Israel’s power cuts to the 1.6 million population of the besieged Gaza Strip are not only a collective punishment of civilians but a violation of the law of war, Human Rights Watch said on Thursday, February 7.
"Israel’s cuts of fuel and electricity to Gaza, set to escalate today, amount to collective punishment of the civilian population, and violate Israel’s obligations under the laws of war," the international watchdog said in a statement on its website.
A ruling by Israel’s Supreme Court to reduce electricity to Gaza by 1.5 megawatts over the next three weeks comes into effect on Thursday, February 7.
"Such an act would also violate Israel’s duty as an occupying power to safeguard the health and welfare of the population under occupation," stressed the HRW.
Laws of war prohibit a government that has effective control over a territory from attacking or withholding objects that are essential to the survival of the civilian population.
Israeli Defense Minister Ehud Barak ordered a lockdown of the coastal region on Thursday, January 17, halting shipments of food, fuel and medical supplies.
The Gaza Strip’s sole power plant, which supplies about 25 percent of electricity, was shut down three days later.
The shutdown left the small, overcrowded strip, home to nearly 1.6 million, without electric-powered heating in the winter cold.
Even before the blockade, electricity supply in Gaza ran 30 percent below demand.
Damage to one of the five Israeli lines, which supply the strip with 70 percent of electricity, had further reduced supply.
Human Rights Watch warned that Palestinian civilians are paying a heavy price for the Israeli punitive measures.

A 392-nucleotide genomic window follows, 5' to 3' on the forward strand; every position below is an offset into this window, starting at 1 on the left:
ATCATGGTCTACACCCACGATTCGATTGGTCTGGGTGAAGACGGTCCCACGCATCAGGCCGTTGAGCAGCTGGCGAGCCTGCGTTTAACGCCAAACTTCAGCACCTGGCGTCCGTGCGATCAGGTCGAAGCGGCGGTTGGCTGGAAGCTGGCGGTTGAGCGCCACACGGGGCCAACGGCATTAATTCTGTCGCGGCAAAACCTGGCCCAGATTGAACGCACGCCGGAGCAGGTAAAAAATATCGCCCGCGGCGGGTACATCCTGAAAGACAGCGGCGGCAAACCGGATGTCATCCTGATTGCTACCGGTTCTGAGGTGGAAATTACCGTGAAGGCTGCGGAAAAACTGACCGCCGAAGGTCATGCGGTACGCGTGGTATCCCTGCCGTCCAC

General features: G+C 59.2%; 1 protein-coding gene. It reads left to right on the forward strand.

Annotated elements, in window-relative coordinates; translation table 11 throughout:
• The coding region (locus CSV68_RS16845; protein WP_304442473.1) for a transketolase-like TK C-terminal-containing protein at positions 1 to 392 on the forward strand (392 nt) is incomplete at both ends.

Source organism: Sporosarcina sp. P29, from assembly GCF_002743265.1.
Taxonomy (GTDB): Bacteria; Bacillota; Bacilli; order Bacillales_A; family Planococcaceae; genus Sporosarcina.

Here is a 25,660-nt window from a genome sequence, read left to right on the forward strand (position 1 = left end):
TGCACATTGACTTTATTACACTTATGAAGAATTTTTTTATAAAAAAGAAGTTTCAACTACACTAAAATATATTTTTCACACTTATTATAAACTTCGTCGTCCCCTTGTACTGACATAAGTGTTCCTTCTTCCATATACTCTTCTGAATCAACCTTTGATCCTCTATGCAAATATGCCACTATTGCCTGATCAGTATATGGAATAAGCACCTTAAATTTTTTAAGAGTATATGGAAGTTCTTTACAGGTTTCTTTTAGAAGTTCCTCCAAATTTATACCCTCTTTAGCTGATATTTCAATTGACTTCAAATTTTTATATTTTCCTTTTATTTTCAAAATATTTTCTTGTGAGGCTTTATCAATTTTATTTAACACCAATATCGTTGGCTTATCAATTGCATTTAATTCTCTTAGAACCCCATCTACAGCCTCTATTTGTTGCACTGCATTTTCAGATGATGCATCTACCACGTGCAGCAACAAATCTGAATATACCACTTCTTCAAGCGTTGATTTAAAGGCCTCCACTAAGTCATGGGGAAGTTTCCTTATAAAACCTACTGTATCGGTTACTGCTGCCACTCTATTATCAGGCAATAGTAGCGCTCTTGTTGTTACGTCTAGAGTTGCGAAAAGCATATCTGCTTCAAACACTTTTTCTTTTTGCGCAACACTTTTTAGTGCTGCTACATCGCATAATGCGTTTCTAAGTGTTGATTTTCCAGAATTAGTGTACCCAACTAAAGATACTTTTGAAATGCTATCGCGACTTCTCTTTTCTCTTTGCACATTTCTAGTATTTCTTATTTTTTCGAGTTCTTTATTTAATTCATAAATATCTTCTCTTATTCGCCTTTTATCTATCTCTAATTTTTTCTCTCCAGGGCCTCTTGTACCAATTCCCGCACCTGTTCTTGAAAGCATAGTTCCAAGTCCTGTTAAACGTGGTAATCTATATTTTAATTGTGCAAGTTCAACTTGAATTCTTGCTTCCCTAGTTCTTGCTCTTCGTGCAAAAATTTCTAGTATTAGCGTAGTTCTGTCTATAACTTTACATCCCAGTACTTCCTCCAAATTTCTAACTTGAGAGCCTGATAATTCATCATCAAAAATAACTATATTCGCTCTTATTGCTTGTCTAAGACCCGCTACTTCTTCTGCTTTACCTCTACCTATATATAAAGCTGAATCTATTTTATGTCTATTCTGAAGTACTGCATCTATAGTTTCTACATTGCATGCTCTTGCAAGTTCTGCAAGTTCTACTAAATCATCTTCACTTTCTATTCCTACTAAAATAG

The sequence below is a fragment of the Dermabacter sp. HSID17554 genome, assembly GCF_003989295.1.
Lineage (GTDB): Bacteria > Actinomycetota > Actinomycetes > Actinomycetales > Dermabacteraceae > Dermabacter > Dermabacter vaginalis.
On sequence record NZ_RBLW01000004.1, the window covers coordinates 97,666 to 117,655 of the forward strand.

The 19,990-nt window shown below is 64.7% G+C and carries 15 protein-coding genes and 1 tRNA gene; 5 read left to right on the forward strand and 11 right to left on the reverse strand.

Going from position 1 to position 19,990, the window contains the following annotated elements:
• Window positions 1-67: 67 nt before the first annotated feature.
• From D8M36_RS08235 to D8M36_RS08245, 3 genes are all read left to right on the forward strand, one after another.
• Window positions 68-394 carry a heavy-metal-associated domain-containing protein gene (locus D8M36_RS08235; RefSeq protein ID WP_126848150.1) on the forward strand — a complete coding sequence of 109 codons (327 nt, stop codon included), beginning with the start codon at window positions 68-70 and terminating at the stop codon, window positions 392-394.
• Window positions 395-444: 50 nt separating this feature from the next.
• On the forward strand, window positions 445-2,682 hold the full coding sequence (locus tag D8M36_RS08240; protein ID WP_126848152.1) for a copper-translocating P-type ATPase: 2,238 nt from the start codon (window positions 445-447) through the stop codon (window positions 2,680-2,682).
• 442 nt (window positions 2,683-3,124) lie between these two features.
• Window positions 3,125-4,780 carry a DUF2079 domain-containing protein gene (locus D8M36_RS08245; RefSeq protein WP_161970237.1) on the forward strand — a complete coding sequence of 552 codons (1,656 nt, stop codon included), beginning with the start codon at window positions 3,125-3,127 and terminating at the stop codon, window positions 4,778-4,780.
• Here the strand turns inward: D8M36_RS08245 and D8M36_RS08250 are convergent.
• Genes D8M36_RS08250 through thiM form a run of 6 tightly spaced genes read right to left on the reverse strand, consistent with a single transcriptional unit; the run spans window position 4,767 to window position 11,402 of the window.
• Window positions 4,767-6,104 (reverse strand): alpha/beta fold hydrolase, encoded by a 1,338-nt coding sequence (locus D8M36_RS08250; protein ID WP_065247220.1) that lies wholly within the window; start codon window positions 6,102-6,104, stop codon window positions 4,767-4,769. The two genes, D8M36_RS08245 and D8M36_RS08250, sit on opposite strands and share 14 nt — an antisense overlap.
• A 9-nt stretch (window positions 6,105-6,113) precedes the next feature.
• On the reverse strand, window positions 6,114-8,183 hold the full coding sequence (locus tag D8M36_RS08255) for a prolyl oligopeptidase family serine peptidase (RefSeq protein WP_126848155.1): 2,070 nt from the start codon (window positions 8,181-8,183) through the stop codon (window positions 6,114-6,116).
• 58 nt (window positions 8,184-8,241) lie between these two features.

"These cuts… are having a grave impact on Gaza’s hospitals, water-pumping stations, sewage-treatment facilities, and other infrastructure essential for the well-being of Gaza’s population," it said.
"At Gaza’s al-Shifa Hospital, power surges following outages have caused equipment to break."
European Union special Mideast peace envoy Marc Otte warned Thursday that Israel was turning the Gaza Strip into a new Somalia.
"Israel’s tactics in the Gaza Strip did not work," Otte told Israel’s Haaretz daily.
"The blockade and the sanctions against the population failed, and only strengthened Hamas and weakened [Prime Minister Salam] Fayyad and [President Mahmoud Abbas] Abu Mazen."
The EU envoy asserted that Israel’s blockade of the Gaza Strip was central to the breach in the border with Egypt.
"The blockade and its results did not harm Hamas, only made things more complex for Israel and Egypt and created unnecessary tension between the two states."
Otte warned that "the implications of Israeli activity may be that Gaza becomes Somalia."
(IslamOnline.net and agencies)